Hope for the Girl Who Struggles With Lust

    Lust is a guy’s problem.

    That’s the message most Christian girls have heard. Cultural media sources confirm that guys are visual, and society objectifies women on TV, in magazines and in music. We are deluged with information telling us that porn and sexual sins are “guy issues,” and the church has risen up to help men in their battle against lust.

    But lust is a woman’s problem, too.

    There is a large population of women standing in the background, burdened by guilt and silenced by the stigma, asking: If lust is a guy’s problem, why am I struggling? What’s wrong with me? How can I get help?

    If this sounds like you, understand that you are not alone! Sexual sin is not confined to one gender or another because our spiritual Enemy does not discriminate. Satan’s desire is to “steal, kill and destroy” (John 10:10), separating us from God through sin. Because our sexuality affects our bodies, minds and our spirits, sexuality is one of Satan’s primary targets. He manipulates our God-given desires, drawing us to worship our needs rather than the One who promised to satisfy them.

    Conquering lust is a journey. Sexual sin is not overcome easily, and there is no quick fix for it outside of Jesus Christ Himself. Today I’m sharing some important truths to help you equip yourself for the battle and strengthen you to fight the good fight.


    1. Virginity is not God’s goal.

    God expects purity from us not because He’s unrealistic and demanding, but because He is perfectly pure! And because He’s perfect, He cannot commune with imperfect people. He sent Jesus to purify us so that we, the imperfect, could have a relationship with Him. That’s John 3:16—for God so loved the world.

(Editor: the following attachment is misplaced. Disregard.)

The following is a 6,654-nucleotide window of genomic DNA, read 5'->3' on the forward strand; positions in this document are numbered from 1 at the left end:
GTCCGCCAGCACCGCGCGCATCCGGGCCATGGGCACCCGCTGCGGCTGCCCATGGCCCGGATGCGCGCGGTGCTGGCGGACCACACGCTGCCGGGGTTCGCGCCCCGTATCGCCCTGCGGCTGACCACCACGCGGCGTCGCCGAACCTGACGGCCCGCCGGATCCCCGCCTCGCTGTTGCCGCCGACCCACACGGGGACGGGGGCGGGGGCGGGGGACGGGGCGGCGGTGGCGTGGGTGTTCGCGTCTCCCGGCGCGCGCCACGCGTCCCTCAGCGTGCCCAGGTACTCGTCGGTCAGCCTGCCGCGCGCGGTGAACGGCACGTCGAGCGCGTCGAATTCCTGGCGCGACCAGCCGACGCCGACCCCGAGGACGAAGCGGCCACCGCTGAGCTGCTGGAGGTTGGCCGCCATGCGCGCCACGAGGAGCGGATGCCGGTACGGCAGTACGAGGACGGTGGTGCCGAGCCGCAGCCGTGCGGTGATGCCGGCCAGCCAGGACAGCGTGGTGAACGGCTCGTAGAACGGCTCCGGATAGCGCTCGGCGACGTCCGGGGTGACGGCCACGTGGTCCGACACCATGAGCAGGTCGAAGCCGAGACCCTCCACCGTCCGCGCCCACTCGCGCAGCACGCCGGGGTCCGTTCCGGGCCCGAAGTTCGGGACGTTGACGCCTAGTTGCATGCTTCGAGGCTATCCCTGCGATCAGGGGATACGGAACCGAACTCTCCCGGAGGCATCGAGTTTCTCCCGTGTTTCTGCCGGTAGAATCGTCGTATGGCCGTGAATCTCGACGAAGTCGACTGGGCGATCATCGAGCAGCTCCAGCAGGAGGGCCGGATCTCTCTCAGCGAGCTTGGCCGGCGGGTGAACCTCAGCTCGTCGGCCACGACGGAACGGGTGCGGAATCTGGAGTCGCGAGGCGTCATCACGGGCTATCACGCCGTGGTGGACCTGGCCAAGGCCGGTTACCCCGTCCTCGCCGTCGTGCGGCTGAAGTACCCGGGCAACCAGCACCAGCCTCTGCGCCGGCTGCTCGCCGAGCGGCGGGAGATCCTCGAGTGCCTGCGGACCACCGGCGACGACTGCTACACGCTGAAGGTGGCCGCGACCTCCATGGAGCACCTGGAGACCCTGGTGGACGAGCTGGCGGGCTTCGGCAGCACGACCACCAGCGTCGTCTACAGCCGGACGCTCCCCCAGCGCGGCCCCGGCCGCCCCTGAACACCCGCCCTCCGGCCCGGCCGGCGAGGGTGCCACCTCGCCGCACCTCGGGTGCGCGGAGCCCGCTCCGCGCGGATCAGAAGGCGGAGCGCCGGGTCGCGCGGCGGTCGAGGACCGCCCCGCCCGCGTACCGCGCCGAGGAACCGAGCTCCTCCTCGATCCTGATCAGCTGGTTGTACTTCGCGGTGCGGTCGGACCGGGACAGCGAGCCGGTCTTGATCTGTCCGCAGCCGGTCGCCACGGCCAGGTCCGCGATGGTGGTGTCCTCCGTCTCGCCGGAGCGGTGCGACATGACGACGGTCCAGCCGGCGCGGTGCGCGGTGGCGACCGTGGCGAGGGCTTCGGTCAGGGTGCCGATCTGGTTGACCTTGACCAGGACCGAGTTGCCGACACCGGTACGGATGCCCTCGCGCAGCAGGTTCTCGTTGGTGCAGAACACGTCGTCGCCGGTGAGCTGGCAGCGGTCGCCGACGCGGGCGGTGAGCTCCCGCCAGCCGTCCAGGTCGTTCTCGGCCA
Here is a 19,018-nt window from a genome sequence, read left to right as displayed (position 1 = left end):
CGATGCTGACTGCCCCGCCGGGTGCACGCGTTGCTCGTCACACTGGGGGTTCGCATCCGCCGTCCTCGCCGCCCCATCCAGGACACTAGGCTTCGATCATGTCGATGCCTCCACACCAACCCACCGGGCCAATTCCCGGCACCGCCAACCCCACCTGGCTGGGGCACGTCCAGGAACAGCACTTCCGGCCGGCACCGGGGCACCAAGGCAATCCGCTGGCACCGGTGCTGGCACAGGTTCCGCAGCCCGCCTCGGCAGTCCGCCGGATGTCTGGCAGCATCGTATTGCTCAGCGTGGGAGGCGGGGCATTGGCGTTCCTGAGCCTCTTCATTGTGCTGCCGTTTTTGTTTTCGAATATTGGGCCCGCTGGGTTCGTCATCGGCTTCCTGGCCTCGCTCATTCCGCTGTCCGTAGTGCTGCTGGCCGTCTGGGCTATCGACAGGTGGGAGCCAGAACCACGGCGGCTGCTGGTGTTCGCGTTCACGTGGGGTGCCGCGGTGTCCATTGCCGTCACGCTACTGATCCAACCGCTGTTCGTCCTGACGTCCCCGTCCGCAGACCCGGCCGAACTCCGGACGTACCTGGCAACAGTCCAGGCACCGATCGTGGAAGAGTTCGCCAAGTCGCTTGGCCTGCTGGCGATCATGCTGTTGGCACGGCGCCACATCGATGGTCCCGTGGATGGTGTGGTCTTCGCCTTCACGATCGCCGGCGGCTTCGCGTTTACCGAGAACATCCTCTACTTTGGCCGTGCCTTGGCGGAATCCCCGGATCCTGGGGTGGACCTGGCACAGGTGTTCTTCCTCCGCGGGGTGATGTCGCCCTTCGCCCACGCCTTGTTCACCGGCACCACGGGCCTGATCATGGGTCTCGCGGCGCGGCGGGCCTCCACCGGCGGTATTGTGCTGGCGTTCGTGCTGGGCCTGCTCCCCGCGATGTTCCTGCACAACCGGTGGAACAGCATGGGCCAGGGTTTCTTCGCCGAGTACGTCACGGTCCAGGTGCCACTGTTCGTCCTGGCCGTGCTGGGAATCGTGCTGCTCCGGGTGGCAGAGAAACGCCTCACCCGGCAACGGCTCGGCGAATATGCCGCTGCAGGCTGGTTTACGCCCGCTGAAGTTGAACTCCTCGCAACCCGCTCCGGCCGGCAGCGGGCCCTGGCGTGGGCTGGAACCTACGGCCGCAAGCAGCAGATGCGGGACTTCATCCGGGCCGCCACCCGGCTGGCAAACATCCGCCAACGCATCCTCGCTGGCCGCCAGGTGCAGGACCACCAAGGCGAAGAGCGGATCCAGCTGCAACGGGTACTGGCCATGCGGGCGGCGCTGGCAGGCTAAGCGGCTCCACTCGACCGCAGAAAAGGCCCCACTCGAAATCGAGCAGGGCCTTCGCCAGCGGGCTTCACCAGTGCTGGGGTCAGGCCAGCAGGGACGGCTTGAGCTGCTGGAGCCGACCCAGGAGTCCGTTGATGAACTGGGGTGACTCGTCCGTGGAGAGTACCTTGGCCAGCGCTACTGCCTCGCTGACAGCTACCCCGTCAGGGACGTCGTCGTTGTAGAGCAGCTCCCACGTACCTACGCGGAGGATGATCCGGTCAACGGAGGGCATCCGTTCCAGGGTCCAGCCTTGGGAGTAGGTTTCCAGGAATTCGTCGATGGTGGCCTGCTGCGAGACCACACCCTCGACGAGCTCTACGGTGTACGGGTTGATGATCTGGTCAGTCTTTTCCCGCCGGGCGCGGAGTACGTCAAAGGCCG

Girls who battle sexual sin aren’t encouraged by more talk about purity rings and abstinence covenants. For them, those things signify what has already been lost. If virginity alone was God’s goal, there would be no hope for many young women in this world.

    But virginity, in and of itself, is not God’s goal. Holiness is.

    Holiness is a heart attitude that allows us to approach God and learn His will for our lives (Psalm 24). Purity is restorative, not legalistic. It is hope, not limitation. We pursue purity out of love for God and a desire to please Him—not out of the requirement of law or the approval of men. The very fact our Lord stands with arms open on the cross, bringing back the wounded, speaks to God’s mission. Holiness, not virginity, is His goal.

    This means if you’ve already “gone too far,” there is hope for redemption. And if you’ve maintained your sexual purity up to this point, you now have further motivation to honor God with your body. God’s goal is for you to be holy so He can have a relationship with you. The girl who has waited until marriage and the girl who has been restored by God’s grace stand on equal ground in the eyes of Christ.


    2. Marriage will not fix a lust problem.

    It’s tempting to think that because marriage is the only place where sex should be enjoyed, marriage is the solution to sexual sin. Unfortunately, that’s not true.